Semantic prediction facilitates lexical access, but it is unclear how this prediction influences bottom-up lexical competition processes. We asked whether bottom-up competition is influenced by semantic prediction strategies during children’s sentence processing. We investigated whether semantic prediction would differentially impact this bottom-up process across a range of ages (5-10 years). Sentence stimuli were constructed in pairs with a predictive or neutral verb (e.g., The brother draws/gets the small picture). Children’s eye movements were recorded while viewing four images: target object (picture), cohort (pickle), and two unrelated (cookies, costume).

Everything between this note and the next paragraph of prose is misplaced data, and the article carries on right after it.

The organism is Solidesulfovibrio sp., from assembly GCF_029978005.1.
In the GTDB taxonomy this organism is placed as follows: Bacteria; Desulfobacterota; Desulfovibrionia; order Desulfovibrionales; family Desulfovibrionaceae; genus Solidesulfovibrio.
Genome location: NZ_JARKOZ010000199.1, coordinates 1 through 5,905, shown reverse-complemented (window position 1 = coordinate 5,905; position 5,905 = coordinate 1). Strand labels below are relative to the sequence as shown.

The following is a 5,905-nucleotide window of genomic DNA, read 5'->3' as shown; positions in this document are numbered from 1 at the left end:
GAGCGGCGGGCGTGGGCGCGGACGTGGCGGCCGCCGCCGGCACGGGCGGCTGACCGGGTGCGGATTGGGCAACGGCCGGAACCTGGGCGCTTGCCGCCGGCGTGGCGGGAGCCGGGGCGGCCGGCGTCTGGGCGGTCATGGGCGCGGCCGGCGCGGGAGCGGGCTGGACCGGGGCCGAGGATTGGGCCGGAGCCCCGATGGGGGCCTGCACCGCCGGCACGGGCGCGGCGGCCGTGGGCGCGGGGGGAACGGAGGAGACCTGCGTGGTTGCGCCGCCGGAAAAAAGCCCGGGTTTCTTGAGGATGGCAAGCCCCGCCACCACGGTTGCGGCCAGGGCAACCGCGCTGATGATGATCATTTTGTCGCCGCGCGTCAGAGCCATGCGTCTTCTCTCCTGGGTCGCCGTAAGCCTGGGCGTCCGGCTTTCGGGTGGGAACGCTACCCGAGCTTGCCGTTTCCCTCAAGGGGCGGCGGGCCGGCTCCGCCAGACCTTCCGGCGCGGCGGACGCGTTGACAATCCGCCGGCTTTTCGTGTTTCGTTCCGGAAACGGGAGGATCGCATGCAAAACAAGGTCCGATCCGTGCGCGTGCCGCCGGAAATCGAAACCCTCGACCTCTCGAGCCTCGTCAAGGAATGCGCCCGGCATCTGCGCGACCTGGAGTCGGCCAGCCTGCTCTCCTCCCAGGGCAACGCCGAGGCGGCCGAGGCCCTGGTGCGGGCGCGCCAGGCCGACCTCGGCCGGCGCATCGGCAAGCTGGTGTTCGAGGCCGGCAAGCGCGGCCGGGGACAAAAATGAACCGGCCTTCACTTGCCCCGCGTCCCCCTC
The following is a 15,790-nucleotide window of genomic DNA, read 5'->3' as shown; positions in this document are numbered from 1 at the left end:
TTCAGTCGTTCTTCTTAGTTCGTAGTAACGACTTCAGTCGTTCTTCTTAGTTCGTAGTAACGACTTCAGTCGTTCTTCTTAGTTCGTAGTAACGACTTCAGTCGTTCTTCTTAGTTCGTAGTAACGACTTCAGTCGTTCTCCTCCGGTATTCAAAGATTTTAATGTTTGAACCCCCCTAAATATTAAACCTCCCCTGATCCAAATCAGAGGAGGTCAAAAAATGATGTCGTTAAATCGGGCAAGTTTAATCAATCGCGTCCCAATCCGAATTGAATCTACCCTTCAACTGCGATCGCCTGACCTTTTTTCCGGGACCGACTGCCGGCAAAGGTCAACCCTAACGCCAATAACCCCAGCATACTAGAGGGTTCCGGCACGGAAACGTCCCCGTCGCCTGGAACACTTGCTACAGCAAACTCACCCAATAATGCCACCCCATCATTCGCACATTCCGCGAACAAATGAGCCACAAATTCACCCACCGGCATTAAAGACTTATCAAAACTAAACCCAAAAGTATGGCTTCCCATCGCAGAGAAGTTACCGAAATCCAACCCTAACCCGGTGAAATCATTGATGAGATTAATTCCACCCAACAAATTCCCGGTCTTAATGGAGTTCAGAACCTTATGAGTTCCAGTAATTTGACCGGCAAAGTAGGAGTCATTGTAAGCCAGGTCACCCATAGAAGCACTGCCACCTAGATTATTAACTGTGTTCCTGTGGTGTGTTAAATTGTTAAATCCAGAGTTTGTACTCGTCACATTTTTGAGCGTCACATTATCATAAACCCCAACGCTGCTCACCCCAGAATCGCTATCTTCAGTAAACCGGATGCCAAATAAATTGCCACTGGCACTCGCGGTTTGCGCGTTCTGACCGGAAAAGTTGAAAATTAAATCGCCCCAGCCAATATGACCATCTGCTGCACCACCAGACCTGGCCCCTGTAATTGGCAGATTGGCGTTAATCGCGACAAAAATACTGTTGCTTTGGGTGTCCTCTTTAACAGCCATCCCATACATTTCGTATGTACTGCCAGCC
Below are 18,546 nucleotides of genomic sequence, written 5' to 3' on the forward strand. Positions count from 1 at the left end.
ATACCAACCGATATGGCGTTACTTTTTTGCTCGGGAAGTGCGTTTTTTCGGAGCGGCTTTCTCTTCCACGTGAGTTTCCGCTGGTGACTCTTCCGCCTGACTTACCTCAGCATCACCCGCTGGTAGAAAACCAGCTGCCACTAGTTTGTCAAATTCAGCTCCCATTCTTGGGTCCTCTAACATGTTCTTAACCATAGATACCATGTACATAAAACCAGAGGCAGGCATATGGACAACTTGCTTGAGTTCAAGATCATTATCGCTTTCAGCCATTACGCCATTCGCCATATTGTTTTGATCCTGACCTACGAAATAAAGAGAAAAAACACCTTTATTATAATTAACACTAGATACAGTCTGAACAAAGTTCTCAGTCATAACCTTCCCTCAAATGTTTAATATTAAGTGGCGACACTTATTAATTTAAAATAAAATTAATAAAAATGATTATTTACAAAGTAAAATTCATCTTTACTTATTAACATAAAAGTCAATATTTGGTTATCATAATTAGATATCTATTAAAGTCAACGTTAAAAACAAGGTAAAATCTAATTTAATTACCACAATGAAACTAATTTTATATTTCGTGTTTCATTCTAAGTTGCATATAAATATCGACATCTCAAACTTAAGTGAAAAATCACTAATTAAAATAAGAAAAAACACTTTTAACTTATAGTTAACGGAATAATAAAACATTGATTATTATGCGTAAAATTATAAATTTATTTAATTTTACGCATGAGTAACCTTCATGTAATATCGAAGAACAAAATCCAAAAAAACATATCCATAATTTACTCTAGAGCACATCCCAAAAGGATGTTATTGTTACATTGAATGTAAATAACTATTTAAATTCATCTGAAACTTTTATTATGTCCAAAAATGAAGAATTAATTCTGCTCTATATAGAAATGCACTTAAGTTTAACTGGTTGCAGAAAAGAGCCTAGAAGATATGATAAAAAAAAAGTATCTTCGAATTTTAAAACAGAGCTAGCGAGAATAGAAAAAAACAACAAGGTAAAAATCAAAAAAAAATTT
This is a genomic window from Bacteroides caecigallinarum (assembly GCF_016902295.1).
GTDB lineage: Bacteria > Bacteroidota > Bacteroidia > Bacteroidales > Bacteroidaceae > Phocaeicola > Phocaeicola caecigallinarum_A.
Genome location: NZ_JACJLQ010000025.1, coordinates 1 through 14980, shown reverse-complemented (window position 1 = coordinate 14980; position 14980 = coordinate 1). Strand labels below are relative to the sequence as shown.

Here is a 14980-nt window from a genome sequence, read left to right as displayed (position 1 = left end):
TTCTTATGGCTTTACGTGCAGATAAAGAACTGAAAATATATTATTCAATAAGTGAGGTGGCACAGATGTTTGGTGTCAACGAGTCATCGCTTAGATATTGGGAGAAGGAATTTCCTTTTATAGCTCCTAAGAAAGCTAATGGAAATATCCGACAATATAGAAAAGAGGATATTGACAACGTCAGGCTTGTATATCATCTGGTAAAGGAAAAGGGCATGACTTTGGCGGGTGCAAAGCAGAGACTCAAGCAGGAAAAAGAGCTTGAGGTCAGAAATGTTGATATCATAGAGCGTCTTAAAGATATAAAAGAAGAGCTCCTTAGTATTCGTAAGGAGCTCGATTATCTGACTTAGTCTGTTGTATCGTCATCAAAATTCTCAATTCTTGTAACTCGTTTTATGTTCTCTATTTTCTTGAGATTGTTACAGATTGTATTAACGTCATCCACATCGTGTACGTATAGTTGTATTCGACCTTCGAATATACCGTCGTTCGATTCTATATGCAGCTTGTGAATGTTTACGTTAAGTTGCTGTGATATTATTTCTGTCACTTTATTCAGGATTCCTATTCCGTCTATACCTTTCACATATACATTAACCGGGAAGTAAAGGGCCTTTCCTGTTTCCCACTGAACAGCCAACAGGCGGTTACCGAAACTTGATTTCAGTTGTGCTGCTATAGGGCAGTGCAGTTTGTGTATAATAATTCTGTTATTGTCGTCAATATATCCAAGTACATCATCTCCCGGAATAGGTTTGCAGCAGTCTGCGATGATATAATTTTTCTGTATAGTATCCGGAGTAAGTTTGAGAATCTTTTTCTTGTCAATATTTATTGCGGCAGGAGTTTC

Prediction was seen across all ages, but there are age differences in cohort activation. Older children utilize the semantic prediction to bypass bottom-up competition, while younger children show increased looks to cohort after the predictive verb, but before the target word, suggesting cohort competition from pre-activation of target. These results illustrate the interplay between top-down and bottom-up processes during children’s sentence comprehension.